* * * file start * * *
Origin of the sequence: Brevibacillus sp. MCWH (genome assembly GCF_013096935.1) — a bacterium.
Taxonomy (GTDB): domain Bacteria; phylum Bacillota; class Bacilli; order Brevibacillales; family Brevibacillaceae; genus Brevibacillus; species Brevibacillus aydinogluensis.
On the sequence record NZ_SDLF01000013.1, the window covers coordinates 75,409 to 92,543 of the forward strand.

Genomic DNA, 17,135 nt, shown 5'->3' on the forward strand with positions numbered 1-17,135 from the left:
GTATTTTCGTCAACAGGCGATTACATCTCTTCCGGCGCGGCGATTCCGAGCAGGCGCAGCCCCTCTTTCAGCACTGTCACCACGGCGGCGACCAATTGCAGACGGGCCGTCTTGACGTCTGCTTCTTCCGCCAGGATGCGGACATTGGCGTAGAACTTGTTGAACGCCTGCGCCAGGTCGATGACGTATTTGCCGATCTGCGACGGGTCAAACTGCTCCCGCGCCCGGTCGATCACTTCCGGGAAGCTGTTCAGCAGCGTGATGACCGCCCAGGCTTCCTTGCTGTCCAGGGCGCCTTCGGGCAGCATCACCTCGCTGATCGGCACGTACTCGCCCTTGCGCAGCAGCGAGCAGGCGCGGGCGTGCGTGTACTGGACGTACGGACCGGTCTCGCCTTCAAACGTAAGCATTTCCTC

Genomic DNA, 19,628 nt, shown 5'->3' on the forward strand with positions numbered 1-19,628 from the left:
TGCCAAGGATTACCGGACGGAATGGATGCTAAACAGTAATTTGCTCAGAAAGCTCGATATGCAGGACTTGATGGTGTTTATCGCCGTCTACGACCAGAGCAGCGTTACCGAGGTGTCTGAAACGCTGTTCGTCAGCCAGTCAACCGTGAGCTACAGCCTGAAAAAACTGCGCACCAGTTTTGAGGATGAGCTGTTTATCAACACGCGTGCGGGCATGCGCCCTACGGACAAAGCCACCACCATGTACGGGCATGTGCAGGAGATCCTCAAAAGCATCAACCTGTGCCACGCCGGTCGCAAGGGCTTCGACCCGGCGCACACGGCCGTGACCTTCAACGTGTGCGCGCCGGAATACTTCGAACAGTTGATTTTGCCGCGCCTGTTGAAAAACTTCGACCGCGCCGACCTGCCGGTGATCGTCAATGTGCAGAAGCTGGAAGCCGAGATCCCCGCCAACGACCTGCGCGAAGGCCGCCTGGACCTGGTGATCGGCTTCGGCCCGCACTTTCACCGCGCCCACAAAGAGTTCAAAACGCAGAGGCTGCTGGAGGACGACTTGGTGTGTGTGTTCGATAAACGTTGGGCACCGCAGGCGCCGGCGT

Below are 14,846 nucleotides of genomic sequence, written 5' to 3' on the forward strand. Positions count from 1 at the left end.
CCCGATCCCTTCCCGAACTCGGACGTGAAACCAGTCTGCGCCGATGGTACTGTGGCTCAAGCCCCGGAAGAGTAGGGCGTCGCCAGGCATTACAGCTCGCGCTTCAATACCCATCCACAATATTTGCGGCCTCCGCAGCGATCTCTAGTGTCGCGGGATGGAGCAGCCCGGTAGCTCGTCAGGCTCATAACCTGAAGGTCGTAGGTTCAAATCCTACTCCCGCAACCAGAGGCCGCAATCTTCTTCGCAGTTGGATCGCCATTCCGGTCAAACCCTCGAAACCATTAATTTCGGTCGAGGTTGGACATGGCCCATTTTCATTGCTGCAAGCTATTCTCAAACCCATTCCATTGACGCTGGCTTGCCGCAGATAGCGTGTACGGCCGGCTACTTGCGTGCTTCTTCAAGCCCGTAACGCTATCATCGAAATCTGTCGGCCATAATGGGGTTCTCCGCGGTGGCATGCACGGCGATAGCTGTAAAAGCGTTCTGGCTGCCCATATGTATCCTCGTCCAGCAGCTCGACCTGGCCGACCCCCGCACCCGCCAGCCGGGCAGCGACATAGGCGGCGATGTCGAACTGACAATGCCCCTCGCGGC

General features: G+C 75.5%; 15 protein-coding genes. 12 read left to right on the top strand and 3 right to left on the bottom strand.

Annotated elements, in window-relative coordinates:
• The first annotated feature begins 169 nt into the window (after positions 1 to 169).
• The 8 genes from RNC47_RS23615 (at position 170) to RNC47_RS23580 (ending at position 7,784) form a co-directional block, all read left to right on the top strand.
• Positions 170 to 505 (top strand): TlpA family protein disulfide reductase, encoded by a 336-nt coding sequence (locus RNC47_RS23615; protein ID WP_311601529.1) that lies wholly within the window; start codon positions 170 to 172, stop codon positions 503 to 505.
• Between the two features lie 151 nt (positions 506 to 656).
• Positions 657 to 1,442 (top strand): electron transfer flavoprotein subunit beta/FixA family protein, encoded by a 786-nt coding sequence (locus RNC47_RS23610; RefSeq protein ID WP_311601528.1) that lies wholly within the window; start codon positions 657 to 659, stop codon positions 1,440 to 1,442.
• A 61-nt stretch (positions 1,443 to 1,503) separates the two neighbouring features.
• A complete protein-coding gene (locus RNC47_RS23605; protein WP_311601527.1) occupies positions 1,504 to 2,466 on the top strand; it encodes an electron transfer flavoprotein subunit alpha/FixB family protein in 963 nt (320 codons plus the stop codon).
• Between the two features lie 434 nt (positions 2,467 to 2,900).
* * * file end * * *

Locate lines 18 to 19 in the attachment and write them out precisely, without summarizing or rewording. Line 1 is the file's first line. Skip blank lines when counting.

• A complete protein-coding gene (locus RNC47_RS23605; protein WP_311601527.1) occupies positions 1,504 to 2,466 on the top strand; it encodes an electron transfer flavoprotein subunit alpha/FixB family protein in 963 nt (320 codons plus the stop codon).
• Between the two features lie 434 nt (positions 2,467 to 2,900).